mgv84_v1-2_pcb.pdf The pcb design + parts placement
mgv84-dwg.pdf Connections diagram


Bill of materials MGV84

Part nr Description
R1,R2,R3,R4,R7,R25 1K
R5,R6,R23,R24 3K3
R8,R10 resistor 10K
R11,R13,R15,R17 4K7
R12,R14,R16,R18 220E or 270E
R19,R20,R21,R22 560E
RP1 array 8 x 3K3
P1,P2 Trimmer pot 10K
C1 Elco 1000 uF 35V radial
C2,C3 Elco 10 uF 35V radial
C4,C7,C8 capacitor 100nF
C5,C6 capacitor 15pF
D1..D10 Diode 1N4148
Led1..Led3 Led 3mm
TR1 Transistor BD678 TO-126
U1,U3 LTV847
U2 PIC16F873(A)
U4 PCF8574
X1 Crystal 20MHz
GR1 B80C1500 B80C1500 RUND
F1 fuse 0,9A PFRA 090
VR1,VR2 7805
K1..K4 Relay RALD5W-K Conrad 502880-8A
JP1 two pin jumper
J1..J4 three pin header PSS254/3G
J5 2 pole screw conn. AKL012/02
J6 10- pin header PSS254/10G
J7 6 pole screw conn. 2 x AKL012/03

Cable to MGV50

refer to: connection_cable_mgv50_interface

The PSK cable or flatcable can be connected to J5 or J6 on MGV50. Depending on that choice, the MGV50 should programmed as follows:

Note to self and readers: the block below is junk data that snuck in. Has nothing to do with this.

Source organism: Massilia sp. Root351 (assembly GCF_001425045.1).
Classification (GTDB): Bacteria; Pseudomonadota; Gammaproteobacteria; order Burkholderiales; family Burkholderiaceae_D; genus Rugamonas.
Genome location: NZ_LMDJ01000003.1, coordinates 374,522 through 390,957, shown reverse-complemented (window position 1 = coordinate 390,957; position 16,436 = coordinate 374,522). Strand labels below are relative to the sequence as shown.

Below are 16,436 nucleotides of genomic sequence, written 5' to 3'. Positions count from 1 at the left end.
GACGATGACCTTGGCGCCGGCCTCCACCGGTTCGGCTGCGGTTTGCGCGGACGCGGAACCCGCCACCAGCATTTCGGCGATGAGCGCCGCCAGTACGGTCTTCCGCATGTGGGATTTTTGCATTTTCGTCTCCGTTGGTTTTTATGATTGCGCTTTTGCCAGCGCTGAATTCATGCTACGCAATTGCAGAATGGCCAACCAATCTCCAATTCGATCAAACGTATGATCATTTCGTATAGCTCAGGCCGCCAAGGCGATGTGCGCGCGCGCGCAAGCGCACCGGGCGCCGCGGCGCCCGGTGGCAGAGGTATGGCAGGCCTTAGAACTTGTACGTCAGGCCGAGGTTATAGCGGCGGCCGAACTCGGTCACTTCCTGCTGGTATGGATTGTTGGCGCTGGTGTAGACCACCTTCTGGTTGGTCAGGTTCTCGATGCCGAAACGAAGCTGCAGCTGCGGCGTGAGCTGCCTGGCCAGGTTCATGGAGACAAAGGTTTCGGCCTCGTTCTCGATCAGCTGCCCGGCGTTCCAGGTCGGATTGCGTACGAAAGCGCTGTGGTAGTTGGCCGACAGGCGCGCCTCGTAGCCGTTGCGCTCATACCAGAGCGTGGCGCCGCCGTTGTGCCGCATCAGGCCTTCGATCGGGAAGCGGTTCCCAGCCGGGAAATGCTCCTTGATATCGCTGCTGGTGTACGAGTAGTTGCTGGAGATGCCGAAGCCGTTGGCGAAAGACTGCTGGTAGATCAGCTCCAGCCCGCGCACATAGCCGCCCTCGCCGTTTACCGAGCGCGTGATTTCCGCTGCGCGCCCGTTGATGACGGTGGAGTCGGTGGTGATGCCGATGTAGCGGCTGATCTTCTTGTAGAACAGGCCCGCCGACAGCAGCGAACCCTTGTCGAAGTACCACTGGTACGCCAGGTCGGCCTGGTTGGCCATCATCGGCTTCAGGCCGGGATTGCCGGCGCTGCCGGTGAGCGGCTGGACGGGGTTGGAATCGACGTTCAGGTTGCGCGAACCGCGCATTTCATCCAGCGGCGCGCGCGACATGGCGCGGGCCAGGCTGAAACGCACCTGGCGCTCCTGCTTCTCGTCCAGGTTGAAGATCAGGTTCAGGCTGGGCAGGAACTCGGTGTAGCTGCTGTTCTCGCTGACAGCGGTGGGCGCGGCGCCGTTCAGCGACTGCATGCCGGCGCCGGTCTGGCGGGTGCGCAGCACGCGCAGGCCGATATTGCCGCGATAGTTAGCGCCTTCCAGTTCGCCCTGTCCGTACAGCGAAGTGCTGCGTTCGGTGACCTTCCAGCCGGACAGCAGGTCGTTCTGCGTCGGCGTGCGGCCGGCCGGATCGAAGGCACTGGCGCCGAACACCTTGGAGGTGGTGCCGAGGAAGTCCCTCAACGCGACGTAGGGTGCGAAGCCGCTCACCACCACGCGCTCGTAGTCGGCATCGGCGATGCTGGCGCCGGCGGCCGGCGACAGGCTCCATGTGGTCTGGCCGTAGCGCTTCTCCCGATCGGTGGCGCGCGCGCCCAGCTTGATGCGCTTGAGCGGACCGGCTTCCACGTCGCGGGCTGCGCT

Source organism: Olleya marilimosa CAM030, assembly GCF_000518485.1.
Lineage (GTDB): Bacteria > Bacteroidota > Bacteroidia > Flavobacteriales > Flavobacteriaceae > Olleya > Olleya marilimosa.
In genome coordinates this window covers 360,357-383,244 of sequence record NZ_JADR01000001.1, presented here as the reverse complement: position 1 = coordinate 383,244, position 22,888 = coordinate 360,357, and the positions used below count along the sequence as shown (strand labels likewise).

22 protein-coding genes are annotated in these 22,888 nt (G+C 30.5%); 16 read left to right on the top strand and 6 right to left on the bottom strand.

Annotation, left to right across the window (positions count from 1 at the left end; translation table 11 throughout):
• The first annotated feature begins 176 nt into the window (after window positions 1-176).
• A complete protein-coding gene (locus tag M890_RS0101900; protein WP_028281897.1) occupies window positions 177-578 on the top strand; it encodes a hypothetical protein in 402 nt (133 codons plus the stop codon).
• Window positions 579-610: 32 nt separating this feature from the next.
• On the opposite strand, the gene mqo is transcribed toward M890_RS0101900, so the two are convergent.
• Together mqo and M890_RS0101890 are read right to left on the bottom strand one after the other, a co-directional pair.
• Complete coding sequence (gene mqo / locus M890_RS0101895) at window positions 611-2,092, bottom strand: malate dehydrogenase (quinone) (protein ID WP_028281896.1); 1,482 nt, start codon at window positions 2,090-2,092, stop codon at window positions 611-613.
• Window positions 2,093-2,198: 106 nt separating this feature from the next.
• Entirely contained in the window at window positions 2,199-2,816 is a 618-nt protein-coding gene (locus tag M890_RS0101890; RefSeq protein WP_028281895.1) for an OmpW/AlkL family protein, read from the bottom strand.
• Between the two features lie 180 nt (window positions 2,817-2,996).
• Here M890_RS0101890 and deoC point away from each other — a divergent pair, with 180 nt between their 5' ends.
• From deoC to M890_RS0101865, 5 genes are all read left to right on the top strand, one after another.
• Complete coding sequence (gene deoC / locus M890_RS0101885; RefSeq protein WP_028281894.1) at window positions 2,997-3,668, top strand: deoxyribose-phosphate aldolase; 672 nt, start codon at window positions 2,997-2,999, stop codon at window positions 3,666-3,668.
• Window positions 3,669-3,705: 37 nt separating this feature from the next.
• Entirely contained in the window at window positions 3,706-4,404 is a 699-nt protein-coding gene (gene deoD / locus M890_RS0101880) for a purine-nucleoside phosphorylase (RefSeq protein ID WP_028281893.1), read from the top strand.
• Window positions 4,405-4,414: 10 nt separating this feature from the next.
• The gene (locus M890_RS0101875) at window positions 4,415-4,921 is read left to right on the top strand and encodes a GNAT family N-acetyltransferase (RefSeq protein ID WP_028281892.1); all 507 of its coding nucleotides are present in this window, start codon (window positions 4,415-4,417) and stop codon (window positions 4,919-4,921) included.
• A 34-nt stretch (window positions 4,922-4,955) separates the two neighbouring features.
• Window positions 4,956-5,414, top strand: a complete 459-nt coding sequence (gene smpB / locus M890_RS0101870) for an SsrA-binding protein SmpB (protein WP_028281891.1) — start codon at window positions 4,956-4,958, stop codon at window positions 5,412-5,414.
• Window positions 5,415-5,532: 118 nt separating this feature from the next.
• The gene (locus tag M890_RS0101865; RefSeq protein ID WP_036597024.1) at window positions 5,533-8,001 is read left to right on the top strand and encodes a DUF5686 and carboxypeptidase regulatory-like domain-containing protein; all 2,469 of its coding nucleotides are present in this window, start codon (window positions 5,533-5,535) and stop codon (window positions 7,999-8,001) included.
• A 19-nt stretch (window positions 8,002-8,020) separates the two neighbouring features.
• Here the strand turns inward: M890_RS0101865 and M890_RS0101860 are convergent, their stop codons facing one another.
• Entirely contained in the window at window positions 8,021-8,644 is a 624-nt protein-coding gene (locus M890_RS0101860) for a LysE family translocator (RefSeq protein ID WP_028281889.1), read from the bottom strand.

Connector MGV50 I/O # In or OUT function
J5 1 Switch address Command Servo 1
J5 2 Switch address Command Servo 2
J5 3 Switch address Command Servo 3
J5 4 Switch address Command Servo 4
J5 5 Input address Feed-back Servo 1
J5 6 Input address Feed-back Servo 2
J5 7 Input address Feed-back Servo 3
J5 8 Input address Feed-back Servo 4
J6 9 Switch address Command Servo 1
J6 10 Switch address Command Servo 2
J6 11 Switch address Command Servo 3
J6 12 Switch address Command Servo 4
J6 13 Input address Feed-back Servo 1
J6 14 Input address Feed-back Servo 2
J6 15 Input address Feed-back Servo 3
J6 16 Input address Feed-back Servo 4

The Switch and Input address should be numbered according your own plans.


Suppose MGV84 is connected to MGV50(J6).

Servo3 connected here should be activated with Portnumber 52.

The feed-back of turnout position with servo3 should have number 121.

This means that on MGV50 I/O #11 must be programmed as switch with number 52.

And MGV50 I/O # 15 should be prgrammed as input with number 121.

mgv84-en.txt · Last modified: 2018/11/12 08:56 (external edit)